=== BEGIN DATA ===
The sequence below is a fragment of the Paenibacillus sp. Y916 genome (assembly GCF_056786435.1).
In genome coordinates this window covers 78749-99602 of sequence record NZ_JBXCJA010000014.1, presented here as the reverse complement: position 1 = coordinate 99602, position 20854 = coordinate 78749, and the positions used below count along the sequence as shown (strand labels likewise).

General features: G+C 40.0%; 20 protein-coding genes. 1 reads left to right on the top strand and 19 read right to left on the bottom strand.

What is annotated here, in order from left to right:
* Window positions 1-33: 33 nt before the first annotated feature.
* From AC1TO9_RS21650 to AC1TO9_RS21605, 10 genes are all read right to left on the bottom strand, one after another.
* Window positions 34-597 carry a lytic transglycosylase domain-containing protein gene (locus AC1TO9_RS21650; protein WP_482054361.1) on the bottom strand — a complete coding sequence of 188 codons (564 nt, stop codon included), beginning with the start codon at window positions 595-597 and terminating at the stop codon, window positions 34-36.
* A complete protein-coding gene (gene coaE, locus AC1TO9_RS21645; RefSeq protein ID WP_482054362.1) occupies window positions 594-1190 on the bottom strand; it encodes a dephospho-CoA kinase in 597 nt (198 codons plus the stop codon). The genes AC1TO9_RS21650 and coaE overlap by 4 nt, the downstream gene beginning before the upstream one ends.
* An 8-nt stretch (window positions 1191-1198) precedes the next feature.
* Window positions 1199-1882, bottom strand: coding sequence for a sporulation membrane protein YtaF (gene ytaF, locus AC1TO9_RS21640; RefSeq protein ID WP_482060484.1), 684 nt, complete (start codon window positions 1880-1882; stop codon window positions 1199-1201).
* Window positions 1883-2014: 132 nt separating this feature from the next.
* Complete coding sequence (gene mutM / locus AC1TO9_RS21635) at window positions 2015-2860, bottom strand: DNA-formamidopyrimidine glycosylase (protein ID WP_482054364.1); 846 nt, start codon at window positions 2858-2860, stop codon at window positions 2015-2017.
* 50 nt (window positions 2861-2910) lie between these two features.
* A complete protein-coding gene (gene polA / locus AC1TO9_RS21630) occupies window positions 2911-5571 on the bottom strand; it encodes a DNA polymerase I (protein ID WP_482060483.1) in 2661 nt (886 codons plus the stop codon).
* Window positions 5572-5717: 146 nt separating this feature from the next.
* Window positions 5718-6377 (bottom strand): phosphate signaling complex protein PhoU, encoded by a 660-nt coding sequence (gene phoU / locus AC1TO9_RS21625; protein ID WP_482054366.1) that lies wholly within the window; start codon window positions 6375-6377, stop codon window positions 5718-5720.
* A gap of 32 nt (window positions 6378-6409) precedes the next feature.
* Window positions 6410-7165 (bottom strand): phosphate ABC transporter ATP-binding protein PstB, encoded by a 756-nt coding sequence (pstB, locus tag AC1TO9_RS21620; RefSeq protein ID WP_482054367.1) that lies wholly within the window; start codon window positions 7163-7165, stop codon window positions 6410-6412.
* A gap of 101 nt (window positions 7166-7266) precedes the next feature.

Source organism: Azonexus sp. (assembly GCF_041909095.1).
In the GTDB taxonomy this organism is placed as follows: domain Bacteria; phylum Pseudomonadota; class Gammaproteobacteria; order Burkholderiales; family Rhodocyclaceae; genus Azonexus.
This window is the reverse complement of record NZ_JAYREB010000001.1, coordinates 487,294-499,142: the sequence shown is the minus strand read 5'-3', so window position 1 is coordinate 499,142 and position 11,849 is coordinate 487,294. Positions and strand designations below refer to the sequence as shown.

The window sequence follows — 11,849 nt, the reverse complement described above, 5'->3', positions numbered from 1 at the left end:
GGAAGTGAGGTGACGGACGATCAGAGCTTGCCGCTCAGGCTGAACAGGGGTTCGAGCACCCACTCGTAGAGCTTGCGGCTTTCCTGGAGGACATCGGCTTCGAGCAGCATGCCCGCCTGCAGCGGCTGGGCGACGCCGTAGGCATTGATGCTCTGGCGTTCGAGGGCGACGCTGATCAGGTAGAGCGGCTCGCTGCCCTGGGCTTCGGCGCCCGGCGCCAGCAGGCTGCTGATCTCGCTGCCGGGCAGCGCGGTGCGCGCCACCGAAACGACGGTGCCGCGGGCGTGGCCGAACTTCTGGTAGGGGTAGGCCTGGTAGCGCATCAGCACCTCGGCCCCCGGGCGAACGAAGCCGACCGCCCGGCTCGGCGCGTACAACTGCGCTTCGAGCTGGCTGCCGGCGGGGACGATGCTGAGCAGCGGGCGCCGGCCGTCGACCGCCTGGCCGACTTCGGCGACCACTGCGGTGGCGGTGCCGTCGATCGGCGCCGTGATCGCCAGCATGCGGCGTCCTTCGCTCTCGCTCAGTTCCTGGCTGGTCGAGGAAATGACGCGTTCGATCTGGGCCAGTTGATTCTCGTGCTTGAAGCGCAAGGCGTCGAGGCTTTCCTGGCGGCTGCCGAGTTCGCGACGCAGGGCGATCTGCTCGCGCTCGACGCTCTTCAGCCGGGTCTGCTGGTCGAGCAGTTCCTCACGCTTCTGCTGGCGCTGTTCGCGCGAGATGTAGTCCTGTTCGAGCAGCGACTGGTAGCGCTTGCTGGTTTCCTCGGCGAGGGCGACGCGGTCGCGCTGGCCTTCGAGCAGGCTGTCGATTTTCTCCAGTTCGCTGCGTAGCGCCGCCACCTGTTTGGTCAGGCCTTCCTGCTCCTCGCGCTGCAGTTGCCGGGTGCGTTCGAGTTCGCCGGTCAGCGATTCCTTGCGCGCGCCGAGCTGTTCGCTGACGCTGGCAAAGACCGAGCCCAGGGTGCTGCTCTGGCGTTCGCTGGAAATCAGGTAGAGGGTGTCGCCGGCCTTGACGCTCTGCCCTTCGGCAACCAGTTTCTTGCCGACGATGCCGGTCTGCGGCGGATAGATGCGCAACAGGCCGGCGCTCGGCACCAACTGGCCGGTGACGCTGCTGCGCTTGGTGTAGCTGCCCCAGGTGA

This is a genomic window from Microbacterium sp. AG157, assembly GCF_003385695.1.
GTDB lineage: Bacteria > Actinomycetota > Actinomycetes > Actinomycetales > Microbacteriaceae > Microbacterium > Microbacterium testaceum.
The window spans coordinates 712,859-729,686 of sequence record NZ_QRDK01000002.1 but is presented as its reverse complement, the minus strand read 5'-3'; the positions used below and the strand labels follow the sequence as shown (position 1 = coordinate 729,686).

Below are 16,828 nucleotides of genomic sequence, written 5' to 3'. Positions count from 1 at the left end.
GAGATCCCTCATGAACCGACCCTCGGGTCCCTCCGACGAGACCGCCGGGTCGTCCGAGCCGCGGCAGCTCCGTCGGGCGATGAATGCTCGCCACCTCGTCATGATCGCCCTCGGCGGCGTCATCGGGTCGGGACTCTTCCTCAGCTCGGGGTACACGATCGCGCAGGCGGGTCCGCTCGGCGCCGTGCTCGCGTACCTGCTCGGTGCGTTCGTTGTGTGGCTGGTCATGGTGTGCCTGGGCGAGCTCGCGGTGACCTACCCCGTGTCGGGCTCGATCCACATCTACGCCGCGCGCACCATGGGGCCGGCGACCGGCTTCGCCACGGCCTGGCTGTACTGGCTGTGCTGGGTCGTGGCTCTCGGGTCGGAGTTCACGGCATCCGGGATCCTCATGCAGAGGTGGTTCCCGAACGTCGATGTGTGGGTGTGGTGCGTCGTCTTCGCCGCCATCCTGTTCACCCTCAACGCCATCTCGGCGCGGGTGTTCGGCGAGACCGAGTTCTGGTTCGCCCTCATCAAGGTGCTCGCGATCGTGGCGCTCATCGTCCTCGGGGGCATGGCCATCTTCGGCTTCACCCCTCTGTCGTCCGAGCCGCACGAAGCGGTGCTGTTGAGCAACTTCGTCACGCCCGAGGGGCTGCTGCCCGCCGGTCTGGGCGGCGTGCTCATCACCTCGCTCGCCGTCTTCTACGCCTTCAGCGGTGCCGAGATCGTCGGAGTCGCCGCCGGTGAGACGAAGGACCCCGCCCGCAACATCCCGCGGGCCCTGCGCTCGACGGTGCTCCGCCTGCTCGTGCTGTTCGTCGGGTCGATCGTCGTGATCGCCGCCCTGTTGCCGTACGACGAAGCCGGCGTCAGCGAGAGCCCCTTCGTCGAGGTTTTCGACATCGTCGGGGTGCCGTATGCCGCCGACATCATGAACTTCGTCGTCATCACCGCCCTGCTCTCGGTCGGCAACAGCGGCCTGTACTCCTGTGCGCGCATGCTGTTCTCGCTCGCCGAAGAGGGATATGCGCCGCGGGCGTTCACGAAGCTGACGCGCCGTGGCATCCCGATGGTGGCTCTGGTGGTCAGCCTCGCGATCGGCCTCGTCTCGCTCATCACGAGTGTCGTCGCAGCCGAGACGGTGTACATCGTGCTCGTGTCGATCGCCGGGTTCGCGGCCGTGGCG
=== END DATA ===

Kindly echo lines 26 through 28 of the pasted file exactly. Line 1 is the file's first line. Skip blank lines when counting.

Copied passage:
GTDB lineage: Bacteria > Actinomycetota > Actinomycetes > Actinomycetales > Microbacteriaceae > Microbacterium > Microbacterium testaceum.
The window spans coordinates 712,859-729,686 of sequence record NZ_QRDK01000002.1 but is presented as its reverse complement, the minus strand read 5'-3'; the positions used below and the strand labels follow the sequence as shown (position 1 = coordinate 729,686).

Below are 16,828 nucleotides of genomic sequence, written 5' to 3'. Positions count from 1 at the left end.